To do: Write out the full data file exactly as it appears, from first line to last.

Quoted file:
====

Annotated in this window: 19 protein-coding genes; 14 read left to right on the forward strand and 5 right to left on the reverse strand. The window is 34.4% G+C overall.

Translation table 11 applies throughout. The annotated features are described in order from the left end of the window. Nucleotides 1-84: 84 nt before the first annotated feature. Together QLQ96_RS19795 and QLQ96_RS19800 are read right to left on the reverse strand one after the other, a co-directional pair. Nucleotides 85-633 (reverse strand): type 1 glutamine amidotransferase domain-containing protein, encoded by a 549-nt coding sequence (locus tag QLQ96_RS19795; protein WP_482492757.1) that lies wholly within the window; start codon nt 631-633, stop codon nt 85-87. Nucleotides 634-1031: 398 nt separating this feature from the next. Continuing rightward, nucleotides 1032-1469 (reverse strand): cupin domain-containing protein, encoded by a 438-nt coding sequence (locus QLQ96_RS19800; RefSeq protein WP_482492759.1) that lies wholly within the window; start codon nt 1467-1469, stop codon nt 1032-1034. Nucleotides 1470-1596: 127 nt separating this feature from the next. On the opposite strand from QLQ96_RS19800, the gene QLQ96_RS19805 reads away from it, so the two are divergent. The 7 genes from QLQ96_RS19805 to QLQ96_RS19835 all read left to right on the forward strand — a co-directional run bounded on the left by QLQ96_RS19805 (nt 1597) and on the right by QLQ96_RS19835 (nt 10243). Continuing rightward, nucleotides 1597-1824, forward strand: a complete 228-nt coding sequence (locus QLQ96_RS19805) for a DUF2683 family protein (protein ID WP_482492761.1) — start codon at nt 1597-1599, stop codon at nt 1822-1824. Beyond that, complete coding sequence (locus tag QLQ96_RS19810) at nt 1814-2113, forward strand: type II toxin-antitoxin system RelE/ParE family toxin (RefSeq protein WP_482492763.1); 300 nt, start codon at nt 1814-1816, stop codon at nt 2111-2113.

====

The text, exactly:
Annotated in this window: 19 protein-coding genes; 14 read left to right on the forward strand and 5 right to left on the reverse strand. The window is 34.4% G+C overall.

Translation table 11 applies throughout. The annotated features are described in order from the left end of the window. Nucleotides 1-84: 84 nt before the first annotated feature. Together QLQ96_RS19795 and QLQ96_RS19800 are read right to left on the reverse strand one after the other, a co-directional pair. Nucleotides 85-633 (reverse strand): type 1 glutamine amidotransferase domain-containing protein, encoded by a 549-nt coding sequence (locus tag QLQ96_RS19795; protein WP_482492757.1) that lies wholly within the window; start codon nt 631-633, stop codon nt 85-87. Nucleotides 634-1031: 398 nt separating this feature from the next. Continuing rightward, nucleotides 1032-1469 (reverse strand): cupin domain-containing protein, encoded by a 438-nt coding sequence (locus QLQ96_RS19800; RefSeq protein WP_482492759.1) that lies wholly within the window; start codon nt 1467-1469, stop codon nt 1032-1034. Nucleotides 1470-1596: 127 nt separating this feature from the next. On the opposite strand from QLQ96_RS19800, the gene QLQ96_RS19805 reads away from it, so the two are divergent. The 7 genes from QLQ96_RS19805 to QLQ96_RS19835 all read left to right on the forward strand — a co-directional run bounded on the left by QLQ96_RS19805 (nt 1597) and on the right by QLQ96_RS19835 (nt 10243). Continuing rightward, nucleotides 1597-1824, forward strand: a complete 228-nt coding sequence (locus QLQ96_RS19805) for a DUF2683 family protein (protein ID WP_482492761.1) — start codon at nt 1597-1599, stop codon at nt 1822-1824. Beyond that, complete coding sequence (locus tag QLQ96_RS19810) at nt 1814-2113, forward strand: type II toxin-antitoxin system RelE/ParE family toxin (RefSeq protein WP_482492763.1); 300 nt, start codon at nt 1814-1816, stop codon at nt 2111-2113.